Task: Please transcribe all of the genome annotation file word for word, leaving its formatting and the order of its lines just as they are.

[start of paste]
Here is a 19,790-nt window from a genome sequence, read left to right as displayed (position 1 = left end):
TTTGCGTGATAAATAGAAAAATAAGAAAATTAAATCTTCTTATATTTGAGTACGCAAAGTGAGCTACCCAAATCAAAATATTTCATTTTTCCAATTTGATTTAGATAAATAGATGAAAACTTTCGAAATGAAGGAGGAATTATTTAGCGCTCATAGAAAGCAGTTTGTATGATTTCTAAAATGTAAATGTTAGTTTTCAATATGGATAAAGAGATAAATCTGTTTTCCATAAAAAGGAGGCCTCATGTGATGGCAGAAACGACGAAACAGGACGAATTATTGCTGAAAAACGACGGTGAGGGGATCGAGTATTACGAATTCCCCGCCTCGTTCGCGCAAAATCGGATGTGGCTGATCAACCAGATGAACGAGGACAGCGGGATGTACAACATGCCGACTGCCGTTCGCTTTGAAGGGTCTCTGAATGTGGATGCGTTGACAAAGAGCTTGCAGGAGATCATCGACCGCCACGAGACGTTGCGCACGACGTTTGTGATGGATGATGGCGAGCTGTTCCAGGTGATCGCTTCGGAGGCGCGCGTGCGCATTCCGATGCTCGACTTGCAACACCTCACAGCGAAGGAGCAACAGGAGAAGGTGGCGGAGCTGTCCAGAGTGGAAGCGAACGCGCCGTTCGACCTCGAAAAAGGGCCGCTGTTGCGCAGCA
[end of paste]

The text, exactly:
Here is a 19,790-nt window from a genome sequence, read left to right as displayed (position 1 = left end):
TTTGCGTGATAAATAGAAAAATAAGAAAATTAAATCTTCTTATATTTGAGTACGCAAAGTGAGCTACCCAAATCAAAATATTTCATTTTTCCAATTTGATTTAGATAAATAGATGAAAACTTTCGAAATGAAGGAGGAATTATTTAGCGCTCATAGAAAGCAGTTTGTATGATTTCTAAAATGTAAATGTTAGTTTTCAATATGGATAAAGAGATAAATCTGTTTTCCATAAAAAGGAGGCCTCATGTGATGGCAGAAACGACGAAACAGGACGAATTATTGCTGAAAAACGACGGTGAGGGGATCGAGTATTACGAATTCCCCGCCTCGTTCGCGCAAAATCGGATGTGGCTGATCAACCAGATGAACGAGGACAGCGGGATGTACAACATGCCGACTGCCGTTCGCTTTGAAGGGTCTCTGAATGTGGATGCGTTGACAAAGAGCTTGCAGGAGATCATCGACCGCCACGAGACGTTGCGCACGACGTTTGTGATGGATGATGGCGAGCTGTTCCAGGTGATCGCTTCGGAGGCGCGCGTGCGCATTCCGATGCTCGACTTGCAACACCTCACAGCGAAGGAGCAACAGGAGAAGGTGGCGGAGCTGTCCAGAGTGGAAGCGAACGCGCCGTTCGACCTCGAAAAAGGGCCGCTGTTGCGCAGCA